This story tracks back to 2013 when a close friend of mine, Gracy, was diagnosed with Stage 3 Lymphoma. Despite living in the same city and staying in touch via WhatsApp and Facebook we hardly ever met. During her palliative care I sent her encouraging messages via various apps, but not once did I contact her personally, least of all with a letter.
Unfortunately, Gracy is no more, and I regret to this day never putting pen to paper to write her during her illness. I know I can’t change the outcome but reading my letters would have shown her how special she was to me. Fast forward a few years to last month when I happened to stumble across Inkpact, where the true importance of real, personal connection suddenly hit me with full force following my own experience with Gracy.
In the end-of-life stage, a patient needs psychological support more than ever. Why not provide this boost in the form of a handwritten letter? A get well soon card or an encouraging letter can mean the world. For many patients a stay in the hospital can run into several weeks; letters from friends and family can really boost mood and distract from the pain. According to research, receiving a handwritten letter expressing love or gratitude can increase happiness levels and reduce stress in patients.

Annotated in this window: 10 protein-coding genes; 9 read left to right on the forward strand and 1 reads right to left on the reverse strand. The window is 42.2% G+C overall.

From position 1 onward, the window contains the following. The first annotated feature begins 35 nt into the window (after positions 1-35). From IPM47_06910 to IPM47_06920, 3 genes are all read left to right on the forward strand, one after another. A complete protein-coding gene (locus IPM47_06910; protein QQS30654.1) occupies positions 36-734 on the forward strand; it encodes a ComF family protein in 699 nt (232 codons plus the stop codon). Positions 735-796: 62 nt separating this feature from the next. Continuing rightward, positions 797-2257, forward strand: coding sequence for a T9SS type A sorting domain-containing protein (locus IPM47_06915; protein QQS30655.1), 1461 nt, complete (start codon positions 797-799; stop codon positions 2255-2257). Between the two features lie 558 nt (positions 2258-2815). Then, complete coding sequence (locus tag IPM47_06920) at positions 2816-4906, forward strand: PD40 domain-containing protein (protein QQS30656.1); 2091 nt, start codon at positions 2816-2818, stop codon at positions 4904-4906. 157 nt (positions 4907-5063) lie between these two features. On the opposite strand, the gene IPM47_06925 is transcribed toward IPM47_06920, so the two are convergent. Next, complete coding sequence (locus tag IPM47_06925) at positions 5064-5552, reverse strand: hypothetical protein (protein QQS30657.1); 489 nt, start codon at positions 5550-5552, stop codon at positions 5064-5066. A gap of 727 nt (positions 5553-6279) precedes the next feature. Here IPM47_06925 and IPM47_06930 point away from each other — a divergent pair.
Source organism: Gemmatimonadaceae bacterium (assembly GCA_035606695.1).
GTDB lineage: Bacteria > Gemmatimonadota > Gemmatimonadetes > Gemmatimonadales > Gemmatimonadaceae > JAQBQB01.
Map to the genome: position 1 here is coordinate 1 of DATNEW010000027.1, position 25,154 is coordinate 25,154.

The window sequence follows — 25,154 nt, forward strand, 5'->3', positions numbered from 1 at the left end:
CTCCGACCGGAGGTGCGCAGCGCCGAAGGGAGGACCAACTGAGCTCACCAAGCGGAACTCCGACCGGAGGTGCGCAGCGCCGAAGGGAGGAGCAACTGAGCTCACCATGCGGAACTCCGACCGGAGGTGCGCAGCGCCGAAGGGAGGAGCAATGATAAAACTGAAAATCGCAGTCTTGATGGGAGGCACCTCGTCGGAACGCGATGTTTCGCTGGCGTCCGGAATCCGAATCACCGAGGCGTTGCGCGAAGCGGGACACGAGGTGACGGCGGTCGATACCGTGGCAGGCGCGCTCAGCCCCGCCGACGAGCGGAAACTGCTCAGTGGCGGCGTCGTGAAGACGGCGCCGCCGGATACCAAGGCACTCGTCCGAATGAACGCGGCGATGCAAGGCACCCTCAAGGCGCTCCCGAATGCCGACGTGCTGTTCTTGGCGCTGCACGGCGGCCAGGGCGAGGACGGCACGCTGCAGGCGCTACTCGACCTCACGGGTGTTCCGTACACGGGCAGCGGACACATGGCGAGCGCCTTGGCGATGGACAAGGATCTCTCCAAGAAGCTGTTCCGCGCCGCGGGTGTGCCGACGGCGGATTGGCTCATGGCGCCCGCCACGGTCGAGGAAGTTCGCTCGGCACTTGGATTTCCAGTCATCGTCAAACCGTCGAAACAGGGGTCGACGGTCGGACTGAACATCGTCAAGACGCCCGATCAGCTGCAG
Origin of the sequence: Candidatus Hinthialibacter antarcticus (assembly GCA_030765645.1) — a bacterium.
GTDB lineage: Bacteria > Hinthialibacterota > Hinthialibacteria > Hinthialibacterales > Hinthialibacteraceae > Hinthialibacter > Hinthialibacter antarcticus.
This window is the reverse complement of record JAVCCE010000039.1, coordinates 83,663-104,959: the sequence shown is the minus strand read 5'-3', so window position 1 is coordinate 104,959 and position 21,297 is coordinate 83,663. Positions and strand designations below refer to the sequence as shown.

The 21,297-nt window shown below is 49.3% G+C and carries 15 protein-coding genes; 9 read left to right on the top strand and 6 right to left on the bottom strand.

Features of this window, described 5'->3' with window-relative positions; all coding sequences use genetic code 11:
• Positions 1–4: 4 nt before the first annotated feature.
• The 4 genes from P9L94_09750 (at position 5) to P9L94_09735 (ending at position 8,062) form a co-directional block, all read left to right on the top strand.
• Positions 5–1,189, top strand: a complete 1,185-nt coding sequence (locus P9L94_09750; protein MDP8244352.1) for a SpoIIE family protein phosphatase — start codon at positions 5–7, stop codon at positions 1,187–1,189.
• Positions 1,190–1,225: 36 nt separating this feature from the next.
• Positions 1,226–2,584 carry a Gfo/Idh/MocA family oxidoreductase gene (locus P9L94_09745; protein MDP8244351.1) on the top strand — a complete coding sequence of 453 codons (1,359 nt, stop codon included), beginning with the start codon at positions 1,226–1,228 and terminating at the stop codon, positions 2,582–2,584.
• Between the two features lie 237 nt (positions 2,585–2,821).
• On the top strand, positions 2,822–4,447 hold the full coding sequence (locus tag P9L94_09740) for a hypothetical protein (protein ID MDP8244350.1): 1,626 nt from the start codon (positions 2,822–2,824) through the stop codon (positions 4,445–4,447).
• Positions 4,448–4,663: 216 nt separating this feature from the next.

This got me thinking about how great it would be if I wrote a letter to everyone who supported me during my own time of illness. A well-crafted letter can enrich someone’s day and support mental resilience during a difficult time. Maybe it’s time we disconnect from our smartphones and tablets and put pen to paper instead? Technology may have made us more productive but it can never replace the warmth and humanity of the handwritten.
Don’t wait – reconnect with the ones you love; thank the people who’ve always been there for you now. Say it with a letter.